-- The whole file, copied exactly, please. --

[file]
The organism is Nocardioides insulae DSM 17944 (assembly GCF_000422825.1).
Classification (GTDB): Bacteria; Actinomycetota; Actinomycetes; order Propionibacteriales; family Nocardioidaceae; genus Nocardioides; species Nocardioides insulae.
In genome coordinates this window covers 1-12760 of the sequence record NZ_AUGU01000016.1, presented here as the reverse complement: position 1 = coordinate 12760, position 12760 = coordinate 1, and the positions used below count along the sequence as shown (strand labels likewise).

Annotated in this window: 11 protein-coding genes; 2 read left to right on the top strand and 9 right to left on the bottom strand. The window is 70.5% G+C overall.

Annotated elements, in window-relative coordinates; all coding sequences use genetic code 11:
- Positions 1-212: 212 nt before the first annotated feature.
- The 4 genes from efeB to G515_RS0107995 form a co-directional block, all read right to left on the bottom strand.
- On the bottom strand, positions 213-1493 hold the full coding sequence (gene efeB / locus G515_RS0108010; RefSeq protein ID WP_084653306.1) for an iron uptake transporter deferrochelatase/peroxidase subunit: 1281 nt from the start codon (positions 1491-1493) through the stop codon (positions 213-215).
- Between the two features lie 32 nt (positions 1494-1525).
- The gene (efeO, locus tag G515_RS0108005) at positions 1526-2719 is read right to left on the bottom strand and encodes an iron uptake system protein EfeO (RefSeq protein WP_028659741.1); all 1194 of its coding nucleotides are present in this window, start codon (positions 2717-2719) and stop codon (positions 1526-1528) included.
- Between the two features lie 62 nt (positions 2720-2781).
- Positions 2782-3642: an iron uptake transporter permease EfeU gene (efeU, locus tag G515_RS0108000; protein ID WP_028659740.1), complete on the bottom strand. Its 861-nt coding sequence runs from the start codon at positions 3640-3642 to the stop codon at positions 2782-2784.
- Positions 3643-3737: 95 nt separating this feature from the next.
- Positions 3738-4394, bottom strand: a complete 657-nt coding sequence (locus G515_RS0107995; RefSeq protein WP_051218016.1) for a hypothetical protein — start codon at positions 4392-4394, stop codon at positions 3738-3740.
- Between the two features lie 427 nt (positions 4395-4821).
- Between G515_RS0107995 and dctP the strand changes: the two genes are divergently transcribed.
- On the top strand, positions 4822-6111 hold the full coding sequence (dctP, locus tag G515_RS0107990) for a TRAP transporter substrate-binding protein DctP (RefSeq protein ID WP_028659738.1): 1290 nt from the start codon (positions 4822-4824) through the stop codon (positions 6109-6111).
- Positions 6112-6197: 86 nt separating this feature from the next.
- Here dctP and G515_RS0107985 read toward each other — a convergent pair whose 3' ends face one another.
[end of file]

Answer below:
The organism is Nocardioides insulae DSM 17944 (assembly GCF_000422825.1).
Classification (GTDB): Bacteria; Actinomycetota; Actinomycetes; order Propionibacteriales; family Nocardioidaceae; genus Nocardioides; species Nocardioides insulae.
In genome coordinates this window covers 1-12760 of the sequence record NZ_AUGU01000016.1, presented here as the reverse complement: position 1 = coordinate 12760, position 12760 = coordinate 1, and the positions used below count along the sequence as shown (strand labels likewise).

Annotated in this window: 11 protein-coding genes; 2 read left to right on the top strand and 9 right to left on the bottom strand. The window is 70.5% G+C overall.

Annotated elements, in window-relative coordinates; all coding sequences use genetic code 11:
- Positions 1-212: 212 nt before the first annotated feature.
- The 4 genes from efeB to G515_RS0107995 form a co-directional block, all read right to left on the bottom strand.
- On the bottom strand, positions 213-1493 hold the full coding sequence (gene efeB / locus G515_RS0108010; RefSeq protein ID WP_084653306.1) for an iron uptake transporter deferrochelatase/peroxidase subunit: 1281 nt from the start codon (positions 1491-1493) through the stop codon (positions 213-215).
- Between the two features lie 32 nt (positions 1494-1525).
- The gene (efeO, locus tag G515_RS0108005) at positions 1526-2719 is read right to left on the bottom strand and encodes an iron uptake system protein EfeO (RefSeq protein WP_028659741.1); all 1194 of its coding nucleotides are present in this window, start codon (positions 2717-2719) and stop codon (positions 1526-1528) included.
- Between the two features lie 62 nt (positions 2720-2781).
- Positions 2782-3642: an iron uptake transporter permease EfeU gene (efeU, locus tag G515_RS0108000; protein ID WP_028659740.1), complete on the bottom strand. Its 861-nt coding sequence runs from the start codon at positions 3640-3642 to the stop codon at positions 2782-2784.
- Positions 3643-3737: 95 nt separating this feature from the next.
- Positions 3738-4394, bottom strand: a complete 657-nt coding sequence (locus G515_RS0107995; RefSeq protein WP_051218016.1) for a hypothetical protein — start codon at positions 4392-4394, stop codon at positions 3738-3740.
- Between the two features lie 427 nt (positions 4395-4821).
- Between G515_RS0107995 and dctP the strand changes: the two genes are divergently transcribed.
- On the top strand, positions 4822-6111 hold the full coding sequence (dctP, locus tag G515_RS0107990) for a TRAP transporter substrate-binding protein DctP (RefSeq protein ID WP_028659738.1): 1290 nt from the start codon (positions 4822-4824) through the stop codon (positions 6109-6111).
- Positions 6112-6197: 86 nt separating this feature from the next.
- Here dctP and G515_RS0107985 read toward each other — a convergent pair whose 3' ends face one another.